The hike: For scarlet leaves, it’s hard to beat the High Divide – a long ridge on the north side of the highway. Hikers can get to the divide from several trailheads, but an unbeatable way to see the lofty ridge is a one-way trip from Excelsior Pass to Welcome Pass that maximizes your time in the church of high elevation.

Transportation from one trailhead to the next is necessary to make the 11.5-mile, one-way hike. Two cars will do the trick, but a bike stashed at the trailhead is a more stylish option. If you stash a bike at the Welcome Pass trailhead and drive back downhill to the Excelsior Pass trailhead, the pedal back to the car at the end of the hike is mostly downhill (though there is one substantial hill to climb) and about 6 miles long.

You’ll earn the mostly-downhill bike ride at the trip’s end with a 3,500-foot, 4-mile climb from the highway to Excelsior Pass, at the west end of the High Divide. It’s worth it for the long, gentle ridge walk. The trail east along High Divide from Excelsior Pass and Excelsior Mountain has little change in elevation, ample fall color and expansive views the whole way. Mount Baker, Mount Shuksan, Tomyhoi Peak, Mount Larrabee and the border peaks are some of the highlights.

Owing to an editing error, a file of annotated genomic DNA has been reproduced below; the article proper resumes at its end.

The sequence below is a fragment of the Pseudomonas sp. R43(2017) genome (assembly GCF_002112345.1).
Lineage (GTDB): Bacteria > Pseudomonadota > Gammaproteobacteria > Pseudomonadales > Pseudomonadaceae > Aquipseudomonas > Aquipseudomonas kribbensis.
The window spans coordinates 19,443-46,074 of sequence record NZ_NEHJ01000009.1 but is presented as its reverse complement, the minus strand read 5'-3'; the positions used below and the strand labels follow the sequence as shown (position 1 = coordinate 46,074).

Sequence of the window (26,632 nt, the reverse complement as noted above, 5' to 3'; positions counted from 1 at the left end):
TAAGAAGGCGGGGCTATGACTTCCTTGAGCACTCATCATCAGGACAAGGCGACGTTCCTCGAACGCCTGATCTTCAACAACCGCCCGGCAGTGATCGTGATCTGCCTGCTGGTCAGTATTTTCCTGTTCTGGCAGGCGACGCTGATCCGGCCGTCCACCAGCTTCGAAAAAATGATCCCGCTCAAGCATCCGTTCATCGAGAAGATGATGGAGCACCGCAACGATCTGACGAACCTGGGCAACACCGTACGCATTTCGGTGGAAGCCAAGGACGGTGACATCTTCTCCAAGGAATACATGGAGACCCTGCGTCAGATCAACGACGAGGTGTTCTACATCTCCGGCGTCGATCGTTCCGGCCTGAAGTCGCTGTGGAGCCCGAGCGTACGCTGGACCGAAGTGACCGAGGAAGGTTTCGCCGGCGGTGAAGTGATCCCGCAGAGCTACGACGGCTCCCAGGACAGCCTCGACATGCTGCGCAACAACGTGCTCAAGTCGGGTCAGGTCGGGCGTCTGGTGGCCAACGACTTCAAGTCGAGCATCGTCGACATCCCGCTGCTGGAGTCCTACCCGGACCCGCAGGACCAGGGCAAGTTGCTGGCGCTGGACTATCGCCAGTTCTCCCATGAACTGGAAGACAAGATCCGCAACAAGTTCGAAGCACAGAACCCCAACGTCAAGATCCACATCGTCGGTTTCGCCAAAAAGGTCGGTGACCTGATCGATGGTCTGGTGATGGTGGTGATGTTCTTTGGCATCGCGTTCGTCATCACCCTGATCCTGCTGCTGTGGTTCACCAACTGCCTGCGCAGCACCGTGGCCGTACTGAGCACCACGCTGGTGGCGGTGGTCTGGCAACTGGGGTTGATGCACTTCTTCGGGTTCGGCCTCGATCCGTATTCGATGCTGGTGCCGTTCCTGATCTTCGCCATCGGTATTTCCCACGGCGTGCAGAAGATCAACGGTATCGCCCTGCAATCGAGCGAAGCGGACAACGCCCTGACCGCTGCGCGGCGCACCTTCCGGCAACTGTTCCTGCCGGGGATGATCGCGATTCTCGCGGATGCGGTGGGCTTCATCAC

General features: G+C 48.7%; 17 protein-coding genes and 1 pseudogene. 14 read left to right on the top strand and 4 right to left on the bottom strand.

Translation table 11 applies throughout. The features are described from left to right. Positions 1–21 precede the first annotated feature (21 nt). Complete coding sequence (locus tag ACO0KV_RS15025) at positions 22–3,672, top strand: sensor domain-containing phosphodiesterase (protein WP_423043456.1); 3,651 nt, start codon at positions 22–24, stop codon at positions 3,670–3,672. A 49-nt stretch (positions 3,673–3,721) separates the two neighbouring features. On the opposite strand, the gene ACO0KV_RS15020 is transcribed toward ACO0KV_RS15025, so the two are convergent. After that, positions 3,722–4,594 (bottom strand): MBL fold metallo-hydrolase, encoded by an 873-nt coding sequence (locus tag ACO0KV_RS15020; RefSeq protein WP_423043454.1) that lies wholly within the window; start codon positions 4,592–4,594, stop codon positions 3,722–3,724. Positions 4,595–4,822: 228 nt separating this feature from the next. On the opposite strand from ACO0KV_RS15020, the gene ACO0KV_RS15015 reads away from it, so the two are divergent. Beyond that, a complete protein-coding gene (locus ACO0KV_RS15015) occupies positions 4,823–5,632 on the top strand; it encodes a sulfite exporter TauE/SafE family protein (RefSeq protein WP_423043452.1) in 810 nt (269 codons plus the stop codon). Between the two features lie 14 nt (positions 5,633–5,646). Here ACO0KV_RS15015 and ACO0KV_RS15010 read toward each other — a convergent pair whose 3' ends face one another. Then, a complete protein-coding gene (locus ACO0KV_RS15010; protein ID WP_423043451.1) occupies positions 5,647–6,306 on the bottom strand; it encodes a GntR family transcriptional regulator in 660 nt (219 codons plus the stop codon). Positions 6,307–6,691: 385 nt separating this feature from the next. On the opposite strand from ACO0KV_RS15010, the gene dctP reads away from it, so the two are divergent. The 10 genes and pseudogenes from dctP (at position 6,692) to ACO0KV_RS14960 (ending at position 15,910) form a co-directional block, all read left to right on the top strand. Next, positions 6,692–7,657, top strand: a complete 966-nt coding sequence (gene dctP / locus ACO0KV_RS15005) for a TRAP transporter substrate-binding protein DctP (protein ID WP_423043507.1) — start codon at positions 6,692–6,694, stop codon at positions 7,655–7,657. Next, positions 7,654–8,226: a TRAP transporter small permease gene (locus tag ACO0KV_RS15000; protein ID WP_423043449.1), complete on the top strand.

Skyline Divide

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Round trip: 4 miles to the divide and back, 10+ miles to the end of the trail at Chowder Ridge.

Elevation gain: 1,500 feet

Directions to trailhead: Turn right onto Glacier Creek Road (Forest Road 39) 0.7 miles past the Glacier Public Service Center. Then, immediately turn left onto Forest Road 3. Follow this road for 12.6 miles to the trailhead.